Kim Schrier and Dino Rossi met at their first and only debate at Central Washington University where they clashed over health care, gun safety, taxes, and more. Photo courtesy of David Dick, CWU

Kim Schrier and Dino Rossi met at their first and only debate at Central Washington University where they clashed over health care, gun safety, taxes, and more. Photo courtesy of David Dick, CWU

Congressional candidates Kim Schirer and Dino Rossi tackle big issues at debate

8th Distrcit candidates Kim Schrier and Dino Rossi meet in Ellensburg for their first debate.

Candidates for the 8th Congressional District’s open seat met for their first and only debate of the election at Central Washington University on Wednesday, Oct. 17.

Democrat Kim Schrier and Republican Dino Rossi took the stage at CWU’s McConnell Hall to debate several issues they will face as representative of the 8th Congressional District, which runs from Issaquah, Auburn, and Sammamish all the way East to Wenatchee and Ellensburg.

The current 8th District Congressman and former King County Sheriff Republican Dave Reichert is retiring after seven terms.

Moderators Natalie Brand of KING5 and Ross Reynolds of KUOW, led the candidates through discussion of several topics including health care, economy and guns.

On reducing costs and quality of health care, Rossi said he wants to bring more competition to the health care system by freeing up current mandates and allowing health insurance purchases across state lines. He spoke out against his opponent saying she wants a “government takeover” of Medicare.

“My goal is to have as many health insurance companies chasing you around for your business as I can possibly get,” Rossi said.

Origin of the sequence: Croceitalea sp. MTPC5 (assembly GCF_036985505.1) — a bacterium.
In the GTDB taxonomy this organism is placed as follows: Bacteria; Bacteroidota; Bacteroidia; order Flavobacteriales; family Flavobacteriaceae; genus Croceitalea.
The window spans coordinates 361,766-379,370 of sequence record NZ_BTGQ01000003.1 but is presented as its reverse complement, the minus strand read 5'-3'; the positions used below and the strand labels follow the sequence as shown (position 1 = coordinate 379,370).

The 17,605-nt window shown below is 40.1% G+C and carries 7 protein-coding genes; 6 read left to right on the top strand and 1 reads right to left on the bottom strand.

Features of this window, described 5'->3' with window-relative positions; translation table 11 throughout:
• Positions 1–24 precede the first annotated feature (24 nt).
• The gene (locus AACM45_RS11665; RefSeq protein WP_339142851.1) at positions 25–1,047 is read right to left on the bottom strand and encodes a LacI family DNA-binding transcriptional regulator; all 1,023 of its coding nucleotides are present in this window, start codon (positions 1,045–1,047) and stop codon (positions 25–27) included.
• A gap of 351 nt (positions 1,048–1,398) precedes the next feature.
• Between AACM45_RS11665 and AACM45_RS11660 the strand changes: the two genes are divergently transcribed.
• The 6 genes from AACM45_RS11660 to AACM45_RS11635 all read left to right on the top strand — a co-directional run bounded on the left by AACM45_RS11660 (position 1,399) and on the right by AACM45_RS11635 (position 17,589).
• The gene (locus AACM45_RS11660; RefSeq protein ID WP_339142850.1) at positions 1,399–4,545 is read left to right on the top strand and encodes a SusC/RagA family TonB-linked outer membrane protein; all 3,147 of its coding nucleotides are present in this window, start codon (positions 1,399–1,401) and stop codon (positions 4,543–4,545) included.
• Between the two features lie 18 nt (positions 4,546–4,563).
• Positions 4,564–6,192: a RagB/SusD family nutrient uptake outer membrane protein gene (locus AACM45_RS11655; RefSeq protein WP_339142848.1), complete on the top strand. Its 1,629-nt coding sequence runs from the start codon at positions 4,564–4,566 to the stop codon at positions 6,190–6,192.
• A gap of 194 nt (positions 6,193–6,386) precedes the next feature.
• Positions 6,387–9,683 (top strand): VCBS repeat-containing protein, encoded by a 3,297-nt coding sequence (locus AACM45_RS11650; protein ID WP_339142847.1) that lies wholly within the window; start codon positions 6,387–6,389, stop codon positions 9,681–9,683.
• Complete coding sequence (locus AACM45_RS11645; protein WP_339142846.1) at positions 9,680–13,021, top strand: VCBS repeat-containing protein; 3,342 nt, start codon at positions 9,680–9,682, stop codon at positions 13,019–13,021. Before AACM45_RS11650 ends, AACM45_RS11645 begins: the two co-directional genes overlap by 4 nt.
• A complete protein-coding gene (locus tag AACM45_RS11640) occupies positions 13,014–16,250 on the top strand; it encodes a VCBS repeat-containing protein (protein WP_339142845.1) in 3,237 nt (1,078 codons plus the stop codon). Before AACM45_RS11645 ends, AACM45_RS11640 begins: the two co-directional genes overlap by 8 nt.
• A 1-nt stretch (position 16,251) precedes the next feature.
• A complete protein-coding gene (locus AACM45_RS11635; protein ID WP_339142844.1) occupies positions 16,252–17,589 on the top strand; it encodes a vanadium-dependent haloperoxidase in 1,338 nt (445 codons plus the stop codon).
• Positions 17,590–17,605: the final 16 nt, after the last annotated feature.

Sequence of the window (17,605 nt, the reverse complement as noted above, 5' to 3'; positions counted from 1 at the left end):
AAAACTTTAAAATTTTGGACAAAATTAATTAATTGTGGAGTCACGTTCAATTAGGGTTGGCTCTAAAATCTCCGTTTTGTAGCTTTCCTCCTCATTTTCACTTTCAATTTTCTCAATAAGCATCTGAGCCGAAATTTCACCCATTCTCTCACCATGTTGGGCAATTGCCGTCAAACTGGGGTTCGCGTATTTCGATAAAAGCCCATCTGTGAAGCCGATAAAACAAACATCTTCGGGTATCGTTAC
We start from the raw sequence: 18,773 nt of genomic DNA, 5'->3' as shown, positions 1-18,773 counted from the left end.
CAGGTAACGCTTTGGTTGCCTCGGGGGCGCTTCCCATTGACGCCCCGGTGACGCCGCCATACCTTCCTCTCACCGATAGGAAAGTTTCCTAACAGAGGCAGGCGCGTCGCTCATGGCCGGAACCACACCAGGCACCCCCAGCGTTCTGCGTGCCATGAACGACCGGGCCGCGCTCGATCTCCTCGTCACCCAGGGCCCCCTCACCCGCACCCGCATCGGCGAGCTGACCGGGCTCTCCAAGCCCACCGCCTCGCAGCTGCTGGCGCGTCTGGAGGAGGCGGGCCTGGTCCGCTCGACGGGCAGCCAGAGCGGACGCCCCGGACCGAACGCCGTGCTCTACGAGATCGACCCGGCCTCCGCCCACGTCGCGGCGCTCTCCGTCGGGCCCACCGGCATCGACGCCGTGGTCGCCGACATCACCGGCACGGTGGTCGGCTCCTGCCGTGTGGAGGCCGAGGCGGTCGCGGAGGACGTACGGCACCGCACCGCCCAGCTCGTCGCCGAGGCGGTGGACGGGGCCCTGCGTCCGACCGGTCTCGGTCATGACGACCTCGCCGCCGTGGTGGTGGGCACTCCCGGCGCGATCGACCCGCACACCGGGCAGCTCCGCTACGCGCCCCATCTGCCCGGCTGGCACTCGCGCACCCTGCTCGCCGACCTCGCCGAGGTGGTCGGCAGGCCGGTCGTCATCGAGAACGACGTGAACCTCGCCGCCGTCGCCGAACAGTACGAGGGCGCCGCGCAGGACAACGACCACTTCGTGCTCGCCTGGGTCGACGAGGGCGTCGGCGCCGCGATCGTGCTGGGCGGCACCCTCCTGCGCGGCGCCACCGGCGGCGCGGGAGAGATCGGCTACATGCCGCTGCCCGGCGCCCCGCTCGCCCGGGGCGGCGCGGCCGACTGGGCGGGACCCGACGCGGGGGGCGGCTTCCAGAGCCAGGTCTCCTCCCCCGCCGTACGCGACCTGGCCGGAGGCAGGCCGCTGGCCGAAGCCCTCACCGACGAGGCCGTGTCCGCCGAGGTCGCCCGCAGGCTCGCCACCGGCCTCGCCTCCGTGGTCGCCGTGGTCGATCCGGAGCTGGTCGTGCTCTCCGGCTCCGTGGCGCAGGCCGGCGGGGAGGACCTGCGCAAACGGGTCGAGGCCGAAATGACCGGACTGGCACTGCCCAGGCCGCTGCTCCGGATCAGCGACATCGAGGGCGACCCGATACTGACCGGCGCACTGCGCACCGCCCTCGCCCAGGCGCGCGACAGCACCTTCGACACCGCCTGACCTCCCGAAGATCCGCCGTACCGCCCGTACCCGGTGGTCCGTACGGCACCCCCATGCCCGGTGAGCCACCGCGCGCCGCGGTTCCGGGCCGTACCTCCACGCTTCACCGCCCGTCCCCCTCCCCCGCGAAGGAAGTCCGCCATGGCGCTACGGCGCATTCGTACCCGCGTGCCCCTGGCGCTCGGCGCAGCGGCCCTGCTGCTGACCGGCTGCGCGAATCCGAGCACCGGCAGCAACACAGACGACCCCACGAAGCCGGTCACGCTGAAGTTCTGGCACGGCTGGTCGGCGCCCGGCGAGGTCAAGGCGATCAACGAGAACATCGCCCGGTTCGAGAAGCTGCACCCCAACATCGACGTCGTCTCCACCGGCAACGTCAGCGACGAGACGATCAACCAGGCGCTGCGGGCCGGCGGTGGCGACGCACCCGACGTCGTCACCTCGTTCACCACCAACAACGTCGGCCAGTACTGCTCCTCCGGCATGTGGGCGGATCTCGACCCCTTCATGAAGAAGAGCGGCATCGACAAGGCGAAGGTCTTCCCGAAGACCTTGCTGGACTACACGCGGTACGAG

Schrier said she supports the Affordable Care Act (ACA) and supports protecting people from being dropped by insurance companies due to pre-existing conditions. She said Medicare should be a public option so anyone can buy into it, just as they do with private insurance. That, she said, would bring down prices.

When asked about abortion rights, Rossi said he never ran on that issue, but stated he didn’t believe abortion was intended for anything but rape, incest, and protecting the life of the mother.

Schrier was also strongly supportive of abortion rights for women, saying “I will always support a woman’s right to make her own health care decisions, I will support access to Plan B, which my opponent opposes, and I will always respect women’s rights to make their own health care decisions.”

On taxes, Rossi said businesses need modest taxation and regulation to grow, and accused his opponent of wanting to raise taxes. When small businesses are growing they create new jobs, he said, and that repealing tax cuts will kill 20,000 jobs in the state.

Schrier said building the economy from the middle class out by investing in 8th District industries like education, technology, agriculture and infrastructure to grow jobs in the 8th District. She also clarified her support for middle class tax cuts, saying the middle class spends money and drives the economy.

When speaking on immigration, Schrier condemned the policies separating children from their parents at the southern border and spoke about her support for common-sense immigration reform with more paths to citizenship. She also supports a Deferred Action for Childhood Arrivals (DACA) bill which would provide protections to children of undocumented immigrants.

Rossi said it is too hard to come to the country legally and too easy illegally. He wants increased focus on border security and monitoring though physical barriers, electronic monitoring and border officers. He also said he did not support the separation of families at the border.

Schrier and Rossi also were split on President Donald Trump’s withdrawal from the Paris Agreement, a multinational agreement through the United Nations Framework Convention on Climate Change to implement actions to combat climate change and carbon emissions.